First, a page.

Every drop fell into a pitcher, and every pitcher poured into a creek.

a. In a year of movies, it's the movie of the year.

In a _____ of ______, it's the _____ of the _______.

b. The atmosphere was great, but the food was greasy.

The ______ was _______ , but the _______ was _______.

c. My cousin likes to play the fiddle, tap the rhythm, and call the tune.

My ______ _______ s to _____ the ______, ______ the ______ and _______ the _______.

d. With her eyes closed, her teeth clenched, and her arm extended, the old woman pulled the trigger.

With ____d, ____d, and ______d, the ________ __________d the _______.

e. Money and power are the goals of the greedy, but peace and love are the rewards of the faithful.

_______ and ________ are the ______ of the ______ , but _______ and _______ are the ______ of the _______.

3.12 As you read the following sentences, look for balanced structures, especially for parallelism. Underline any examples you find. If you find sentences that could be improved by repeating a structural pattern, rewrite them so they're stronger.

a. With tears running from his eyes and that fell onto his fatigues, Peterson finally surrendered.

b. My new puppy is shaggy as a bear and mean as a rattlesnake.

c. Some people love to drink, and some people drink to love.

d. I've got to bear down on my studies after flunking Chemistry and I got a D in Algebra I.

e. More than he ever wanted anything before, more than he had even wanted her to leave, Harvey wanted Alice to come back.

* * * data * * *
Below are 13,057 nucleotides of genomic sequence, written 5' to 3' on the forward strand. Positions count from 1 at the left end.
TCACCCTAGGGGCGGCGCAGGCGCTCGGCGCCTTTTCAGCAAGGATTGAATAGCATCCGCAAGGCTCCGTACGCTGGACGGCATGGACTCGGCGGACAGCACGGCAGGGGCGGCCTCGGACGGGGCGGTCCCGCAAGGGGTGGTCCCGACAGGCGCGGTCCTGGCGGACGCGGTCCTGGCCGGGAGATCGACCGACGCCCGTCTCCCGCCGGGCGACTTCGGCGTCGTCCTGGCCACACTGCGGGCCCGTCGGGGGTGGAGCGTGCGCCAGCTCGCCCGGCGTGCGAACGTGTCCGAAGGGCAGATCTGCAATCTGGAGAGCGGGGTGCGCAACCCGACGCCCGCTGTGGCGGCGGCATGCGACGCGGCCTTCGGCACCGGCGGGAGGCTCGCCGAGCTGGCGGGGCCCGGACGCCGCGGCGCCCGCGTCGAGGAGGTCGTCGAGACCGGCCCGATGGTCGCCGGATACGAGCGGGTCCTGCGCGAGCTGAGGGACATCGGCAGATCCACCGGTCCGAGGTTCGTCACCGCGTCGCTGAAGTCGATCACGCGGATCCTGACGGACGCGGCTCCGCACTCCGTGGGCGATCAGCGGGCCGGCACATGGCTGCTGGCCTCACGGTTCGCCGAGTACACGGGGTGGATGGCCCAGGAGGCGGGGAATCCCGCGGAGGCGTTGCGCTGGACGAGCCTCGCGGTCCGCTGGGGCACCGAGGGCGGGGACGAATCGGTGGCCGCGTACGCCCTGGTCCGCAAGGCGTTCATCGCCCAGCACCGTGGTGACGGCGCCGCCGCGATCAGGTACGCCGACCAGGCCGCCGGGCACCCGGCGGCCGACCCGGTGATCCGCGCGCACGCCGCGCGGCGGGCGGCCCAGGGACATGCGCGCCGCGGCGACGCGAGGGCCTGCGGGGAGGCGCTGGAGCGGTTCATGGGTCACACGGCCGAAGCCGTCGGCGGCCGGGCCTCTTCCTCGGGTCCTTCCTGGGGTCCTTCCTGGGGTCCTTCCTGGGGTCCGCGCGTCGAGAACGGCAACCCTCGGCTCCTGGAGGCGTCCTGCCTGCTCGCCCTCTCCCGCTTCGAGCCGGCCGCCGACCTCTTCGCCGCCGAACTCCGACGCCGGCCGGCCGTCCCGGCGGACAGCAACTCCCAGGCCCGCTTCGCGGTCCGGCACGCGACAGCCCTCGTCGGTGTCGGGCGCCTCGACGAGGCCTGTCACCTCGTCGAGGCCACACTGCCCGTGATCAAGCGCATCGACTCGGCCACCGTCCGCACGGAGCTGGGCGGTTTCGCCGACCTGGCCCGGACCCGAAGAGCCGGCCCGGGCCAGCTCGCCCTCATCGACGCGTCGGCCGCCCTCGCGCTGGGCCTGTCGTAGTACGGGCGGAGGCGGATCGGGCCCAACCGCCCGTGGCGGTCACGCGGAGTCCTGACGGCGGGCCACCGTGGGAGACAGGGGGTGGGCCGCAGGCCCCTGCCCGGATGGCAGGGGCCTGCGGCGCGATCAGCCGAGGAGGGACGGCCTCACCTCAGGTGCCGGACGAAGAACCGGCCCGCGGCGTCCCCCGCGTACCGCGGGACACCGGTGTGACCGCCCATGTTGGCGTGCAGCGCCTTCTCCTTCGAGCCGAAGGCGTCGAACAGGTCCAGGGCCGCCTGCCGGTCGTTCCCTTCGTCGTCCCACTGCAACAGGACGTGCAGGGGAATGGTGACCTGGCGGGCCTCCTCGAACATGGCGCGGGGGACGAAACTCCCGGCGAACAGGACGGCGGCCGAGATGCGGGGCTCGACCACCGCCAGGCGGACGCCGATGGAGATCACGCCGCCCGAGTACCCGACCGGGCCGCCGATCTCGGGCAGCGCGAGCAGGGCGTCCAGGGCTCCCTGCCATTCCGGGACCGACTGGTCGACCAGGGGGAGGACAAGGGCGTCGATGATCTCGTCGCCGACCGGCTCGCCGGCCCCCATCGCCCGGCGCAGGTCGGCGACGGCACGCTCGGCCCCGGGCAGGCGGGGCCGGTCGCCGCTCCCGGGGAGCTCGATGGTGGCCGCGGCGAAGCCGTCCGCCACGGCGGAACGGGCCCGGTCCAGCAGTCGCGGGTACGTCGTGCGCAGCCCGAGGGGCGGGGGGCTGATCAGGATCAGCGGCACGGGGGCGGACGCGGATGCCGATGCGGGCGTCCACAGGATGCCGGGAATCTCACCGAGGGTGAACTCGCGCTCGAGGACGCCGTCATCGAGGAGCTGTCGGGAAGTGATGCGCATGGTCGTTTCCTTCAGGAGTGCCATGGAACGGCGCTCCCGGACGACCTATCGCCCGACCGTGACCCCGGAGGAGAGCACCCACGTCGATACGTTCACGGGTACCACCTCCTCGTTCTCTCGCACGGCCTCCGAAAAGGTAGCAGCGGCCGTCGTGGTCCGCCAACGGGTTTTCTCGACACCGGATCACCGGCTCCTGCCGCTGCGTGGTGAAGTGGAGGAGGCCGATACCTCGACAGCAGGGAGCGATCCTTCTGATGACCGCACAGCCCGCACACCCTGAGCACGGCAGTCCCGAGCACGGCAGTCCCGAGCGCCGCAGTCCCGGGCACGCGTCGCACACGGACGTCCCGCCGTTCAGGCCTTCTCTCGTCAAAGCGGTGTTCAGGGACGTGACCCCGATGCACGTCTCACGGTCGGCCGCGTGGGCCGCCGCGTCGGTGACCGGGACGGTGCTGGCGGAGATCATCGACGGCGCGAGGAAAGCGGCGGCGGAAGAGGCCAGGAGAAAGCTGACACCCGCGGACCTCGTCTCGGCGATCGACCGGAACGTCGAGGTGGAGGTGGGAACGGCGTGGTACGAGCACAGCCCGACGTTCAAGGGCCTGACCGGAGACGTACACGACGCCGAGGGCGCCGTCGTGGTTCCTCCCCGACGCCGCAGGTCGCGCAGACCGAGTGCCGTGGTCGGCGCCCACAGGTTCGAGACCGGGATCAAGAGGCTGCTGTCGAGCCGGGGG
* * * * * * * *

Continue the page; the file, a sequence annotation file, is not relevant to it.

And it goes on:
f. If you believe you can do it and by working on it hard enough, you can usually succeed.

g. Firecrackers and rockets don't convey the true spirit of Independence Day anymore than the real spirit of Christmas can be seen through Santa Claus and his reindeer.

h. What you see is what you get.

i. This is the place where girls become women, boys become men, dreams become reality.

j. There in the meadow stood a solitary elk, peaceful, majestic, quietly.

3.13 Combine each of the following groups of sentences into one single sentence containing balanced or parallel structures.


We rode the Silver Twister. It was huge. It was fast. Its speed was like lightning. Our stomachs churned. Our blood pumped. We screamed with delight.

Stomachs churning, blood pumping, we screamed with delight as we rode the huge, lightning fast Silver Twister.

a. We were trying to reach the summit. The summit was of Mt. Greylock. We were tired. We were hungry. We were determined.

b. Our group was small. Our group was young. We played in a hall. The hall was immense. The hall was old.

c. The dust was everywhere. It was in our mouths. We got it in our hair. It was in our eyes. We even got it in our noses.

d. Jim Thorpe was outstanding at sports. The sports were many. One was football. Track was also good for him. So was soccer.

e. The people are looking for answers. The answers are to economic questions. The people are looking to the president. The president is looking for answers. His questions are the same. He is looking to his advisors.